March Madness: Gender Discrepancies


Photo via Wikimedia Commons under Creative Commons License

In 2016, the UCONN Huskies won the female NCAA tournament against Syracuse.

Katie Barrow, Writer

As the 2021 NCAA tournament comes to a close, let’s recap some of the blatant inequalities that the female basketball players received. 

On March 18th, Oregon Ducks female basketball player, Sedona Prince exposed the women’s minuscule weight room, comprising of only one set of dumbbells and a stack of yoga mats, in comparison to the men’s world-class, professional weight room. The men’s apparel and gifts were also in a much larger supply. As far as food, the men had an indulgent buffet compared to the women’s grayish meat. 

Lynn Holzman, the NCAA’s vice president of women’s basketball, apologized for the women’s disparities by saying “We fell short this year in what we’ve been doing to prepare in the last 60 days for 64 for teams to be here in San Antonio, and we acknowledge that.” Since then, the NCAA acquired a proper weight room for the women.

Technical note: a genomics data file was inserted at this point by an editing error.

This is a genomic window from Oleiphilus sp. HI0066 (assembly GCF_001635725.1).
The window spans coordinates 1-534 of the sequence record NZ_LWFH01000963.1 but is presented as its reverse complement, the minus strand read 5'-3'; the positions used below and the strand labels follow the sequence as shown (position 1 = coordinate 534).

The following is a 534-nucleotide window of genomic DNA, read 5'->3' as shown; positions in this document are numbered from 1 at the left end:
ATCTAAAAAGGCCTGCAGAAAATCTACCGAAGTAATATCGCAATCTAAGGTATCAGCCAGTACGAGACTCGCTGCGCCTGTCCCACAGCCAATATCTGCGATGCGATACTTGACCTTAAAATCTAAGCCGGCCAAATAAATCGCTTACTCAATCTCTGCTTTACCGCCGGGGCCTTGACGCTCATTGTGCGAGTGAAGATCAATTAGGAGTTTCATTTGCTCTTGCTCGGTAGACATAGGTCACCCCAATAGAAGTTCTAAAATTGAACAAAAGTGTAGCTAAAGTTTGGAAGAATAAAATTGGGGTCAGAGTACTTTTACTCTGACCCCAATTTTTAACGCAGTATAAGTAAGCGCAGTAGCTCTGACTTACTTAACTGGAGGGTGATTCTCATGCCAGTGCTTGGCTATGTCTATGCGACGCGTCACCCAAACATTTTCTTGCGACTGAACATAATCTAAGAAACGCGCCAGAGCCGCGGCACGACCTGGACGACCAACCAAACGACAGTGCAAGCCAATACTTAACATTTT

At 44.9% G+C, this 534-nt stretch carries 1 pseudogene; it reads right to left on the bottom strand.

However, this is just the tip of the iceberg. ABC News remarks that the women lacked advertising in their tournament location, San Antonio. Meanwhile, in Indianapolis, there is no shortage of Men’s March Madness advertising; you can find “Final Four” written all over the city.

Additionally, NCAA’s logos read “NCAA Women’s Basketball,” while men’s are simply “March Madness,” suggesting that male basketball is the default sport

Some people may argue that “no one even watches female professional basketball, so why should the NCAA support them.” However, ThinkProgress did a week-long study on men versus women’s March Madness coverage, and men’s basketball took up 72 percent of the college basketball coverage on the NCAA’s front page that week.” 

Perhaps more fans would tune into the women’s games if they were better advertised and had more screen time on ESPN, the main sports channel.

To read more March Madness articles, check out “March Madness: The Chaos of the Round of 64” and “March Madness: How COVID Changes the Tournament?.”